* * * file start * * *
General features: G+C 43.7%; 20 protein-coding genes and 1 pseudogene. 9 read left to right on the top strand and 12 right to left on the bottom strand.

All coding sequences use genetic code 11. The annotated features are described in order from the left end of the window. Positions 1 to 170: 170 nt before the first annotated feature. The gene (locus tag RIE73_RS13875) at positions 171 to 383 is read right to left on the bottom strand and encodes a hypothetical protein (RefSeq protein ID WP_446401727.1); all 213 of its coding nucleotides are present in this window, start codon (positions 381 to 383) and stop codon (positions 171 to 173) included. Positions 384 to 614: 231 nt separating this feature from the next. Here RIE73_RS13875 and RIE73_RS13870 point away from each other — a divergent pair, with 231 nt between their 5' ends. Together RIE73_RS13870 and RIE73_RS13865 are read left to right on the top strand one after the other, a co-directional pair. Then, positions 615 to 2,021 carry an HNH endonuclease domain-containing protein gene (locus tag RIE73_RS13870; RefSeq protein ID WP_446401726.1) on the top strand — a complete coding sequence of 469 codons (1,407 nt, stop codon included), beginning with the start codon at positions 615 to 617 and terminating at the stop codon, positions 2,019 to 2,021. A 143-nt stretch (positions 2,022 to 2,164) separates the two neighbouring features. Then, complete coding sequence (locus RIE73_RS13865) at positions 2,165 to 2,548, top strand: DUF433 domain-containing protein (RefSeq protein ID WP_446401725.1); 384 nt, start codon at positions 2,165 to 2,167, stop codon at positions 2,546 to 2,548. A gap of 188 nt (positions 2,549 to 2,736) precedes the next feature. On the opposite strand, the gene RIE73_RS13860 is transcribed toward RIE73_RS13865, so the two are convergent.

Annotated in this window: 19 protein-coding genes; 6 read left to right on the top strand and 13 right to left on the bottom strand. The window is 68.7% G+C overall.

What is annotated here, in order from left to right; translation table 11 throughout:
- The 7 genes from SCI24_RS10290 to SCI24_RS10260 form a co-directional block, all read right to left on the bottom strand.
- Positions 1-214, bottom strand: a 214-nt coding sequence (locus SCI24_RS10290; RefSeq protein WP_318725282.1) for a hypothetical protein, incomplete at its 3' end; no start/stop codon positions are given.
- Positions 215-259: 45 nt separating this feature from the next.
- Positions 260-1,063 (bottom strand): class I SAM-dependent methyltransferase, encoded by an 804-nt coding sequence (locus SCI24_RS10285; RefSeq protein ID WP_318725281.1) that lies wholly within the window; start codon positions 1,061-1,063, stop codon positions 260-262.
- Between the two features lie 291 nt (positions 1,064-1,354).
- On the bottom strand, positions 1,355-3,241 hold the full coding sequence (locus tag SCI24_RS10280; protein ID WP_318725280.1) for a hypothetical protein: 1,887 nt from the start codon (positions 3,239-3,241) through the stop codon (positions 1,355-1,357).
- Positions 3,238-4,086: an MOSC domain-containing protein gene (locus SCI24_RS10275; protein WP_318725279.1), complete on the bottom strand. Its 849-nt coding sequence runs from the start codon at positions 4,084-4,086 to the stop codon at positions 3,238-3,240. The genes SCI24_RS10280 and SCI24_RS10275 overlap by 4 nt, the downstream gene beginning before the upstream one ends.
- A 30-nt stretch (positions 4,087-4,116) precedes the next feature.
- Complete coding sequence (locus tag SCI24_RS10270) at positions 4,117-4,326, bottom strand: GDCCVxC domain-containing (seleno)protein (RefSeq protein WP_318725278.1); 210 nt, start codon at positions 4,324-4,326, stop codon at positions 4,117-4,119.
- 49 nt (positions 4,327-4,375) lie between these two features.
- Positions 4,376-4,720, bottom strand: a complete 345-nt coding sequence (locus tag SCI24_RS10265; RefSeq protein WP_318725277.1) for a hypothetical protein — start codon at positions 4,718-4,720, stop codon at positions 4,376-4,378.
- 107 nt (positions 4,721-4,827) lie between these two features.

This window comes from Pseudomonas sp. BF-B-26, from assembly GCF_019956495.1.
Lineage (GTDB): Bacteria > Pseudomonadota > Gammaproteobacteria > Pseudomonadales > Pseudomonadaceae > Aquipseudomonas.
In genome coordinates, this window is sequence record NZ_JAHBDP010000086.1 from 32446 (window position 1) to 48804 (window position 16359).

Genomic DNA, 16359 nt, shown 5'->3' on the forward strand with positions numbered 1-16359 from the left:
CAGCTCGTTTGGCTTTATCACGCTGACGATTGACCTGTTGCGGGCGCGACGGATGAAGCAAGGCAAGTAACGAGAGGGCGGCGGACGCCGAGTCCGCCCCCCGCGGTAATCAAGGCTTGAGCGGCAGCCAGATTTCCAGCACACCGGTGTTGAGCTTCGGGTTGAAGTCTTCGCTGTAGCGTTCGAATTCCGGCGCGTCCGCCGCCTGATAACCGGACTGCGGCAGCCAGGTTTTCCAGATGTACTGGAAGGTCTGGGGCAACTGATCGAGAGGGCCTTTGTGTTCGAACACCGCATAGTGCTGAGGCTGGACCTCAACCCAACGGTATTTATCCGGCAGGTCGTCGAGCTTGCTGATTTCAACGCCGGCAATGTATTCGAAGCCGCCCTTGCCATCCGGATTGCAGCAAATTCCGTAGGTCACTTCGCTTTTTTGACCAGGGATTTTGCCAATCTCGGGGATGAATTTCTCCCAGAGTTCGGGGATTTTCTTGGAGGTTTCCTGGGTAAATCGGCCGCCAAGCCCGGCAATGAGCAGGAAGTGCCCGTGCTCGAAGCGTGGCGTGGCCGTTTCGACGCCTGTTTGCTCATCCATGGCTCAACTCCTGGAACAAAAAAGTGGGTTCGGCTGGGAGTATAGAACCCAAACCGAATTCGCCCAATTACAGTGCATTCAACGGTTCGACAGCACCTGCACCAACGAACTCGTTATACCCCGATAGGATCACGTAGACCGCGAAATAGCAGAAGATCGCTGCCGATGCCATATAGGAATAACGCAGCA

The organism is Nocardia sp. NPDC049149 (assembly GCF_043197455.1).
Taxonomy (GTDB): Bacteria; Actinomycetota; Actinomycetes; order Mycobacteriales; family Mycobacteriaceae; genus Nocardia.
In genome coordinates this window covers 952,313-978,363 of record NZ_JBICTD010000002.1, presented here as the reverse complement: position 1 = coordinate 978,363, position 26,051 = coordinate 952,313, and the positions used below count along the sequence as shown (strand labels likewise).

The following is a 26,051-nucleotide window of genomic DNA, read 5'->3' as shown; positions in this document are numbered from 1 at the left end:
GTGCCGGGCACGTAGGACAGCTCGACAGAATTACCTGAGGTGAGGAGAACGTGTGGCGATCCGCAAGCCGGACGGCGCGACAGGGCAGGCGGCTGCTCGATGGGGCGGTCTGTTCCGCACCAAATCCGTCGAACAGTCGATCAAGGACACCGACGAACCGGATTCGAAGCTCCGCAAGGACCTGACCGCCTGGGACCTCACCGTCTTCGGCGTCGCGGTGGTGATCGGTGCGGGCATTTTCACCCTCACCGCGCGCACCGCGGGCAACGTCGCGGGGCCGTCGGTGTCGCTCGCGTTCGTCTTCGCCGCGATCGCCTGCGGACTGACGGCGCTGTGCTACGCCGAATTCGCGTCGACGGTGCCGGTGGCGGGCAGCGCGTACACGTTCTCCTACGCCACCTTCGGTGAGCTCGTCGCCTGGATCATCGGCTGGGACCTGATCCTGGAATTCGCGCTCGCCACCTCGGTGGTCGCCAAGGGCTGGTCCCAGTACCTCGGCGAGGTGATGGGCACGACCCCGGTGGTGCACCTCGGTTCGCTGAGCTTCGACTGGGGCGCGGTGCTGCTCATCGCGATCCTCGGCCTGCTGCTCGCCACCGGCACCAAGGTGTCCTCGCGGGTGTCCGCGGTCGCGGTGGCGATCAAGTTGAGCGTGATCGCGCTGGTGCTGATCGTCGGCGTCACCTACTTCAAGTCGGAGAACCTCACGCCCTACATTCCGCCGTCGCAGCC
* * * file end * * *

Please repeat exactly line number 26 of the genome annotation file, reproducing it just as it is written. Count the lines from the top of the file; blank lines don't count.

GTGCCGGGCACGTAGGACAGCTCGACAGAATTACCTGAGGTGAGGAGAACGTGTGGCGATCCGCAAGCCGGACGGCGCGACAGGGCAGGCGGCTGCTCGATGGGGCGGTCTGTTCCGCACCAAATCCGTCGAACAGTCGATCAAGGACACCGACGAACCGGATTCGAAGCTCCGCAAGGACCTGACCGCCTGGGACCTCACCGTCTTCGGCGTCGCGGTGGTGATCGGTGCGGGCATTTTCACCCTCACCGCGCGCACCGCGGGCAACGTCGCGGGGCCGTCGGTGTCGCTCGCGTTCGTCTTCGCCGCGATCGCCTGCGGACTGACGGCGCTGTGCTACGCCGAATTCGCGTCGACGGTGCCGGTGGCGGGCAGCGCGTACACGTTCTCCTACGCCACCTTCGGTGAGCTCGTCGCCTGGATCATCGGCTGGGACCTGATCCTGGAATTCGCGCTCGCCACCTCGGTGGTCGCCAAGGGCTGGTCCCAGTACCTCGGCGAGGTGATGGGCACGACCCCGGTGGTGCACCTCGGTTCGCTGAGCTTCGACTGGGGCGCGGTGCTGCTCATCGCGATCCTCGGCCTGCTGCTCGCCACCGGCACCAAGGTGTCCTCGCGGGTGTCCGCGGTCGCGGTGGCGATCAAGTTGAGCGTGATCGCGCTGGTGCTGATCGTCGGCGTCACCTACTTCAAGTCGGAGAACCTCACGCCCTACATTCCGCCGTCGCAGCC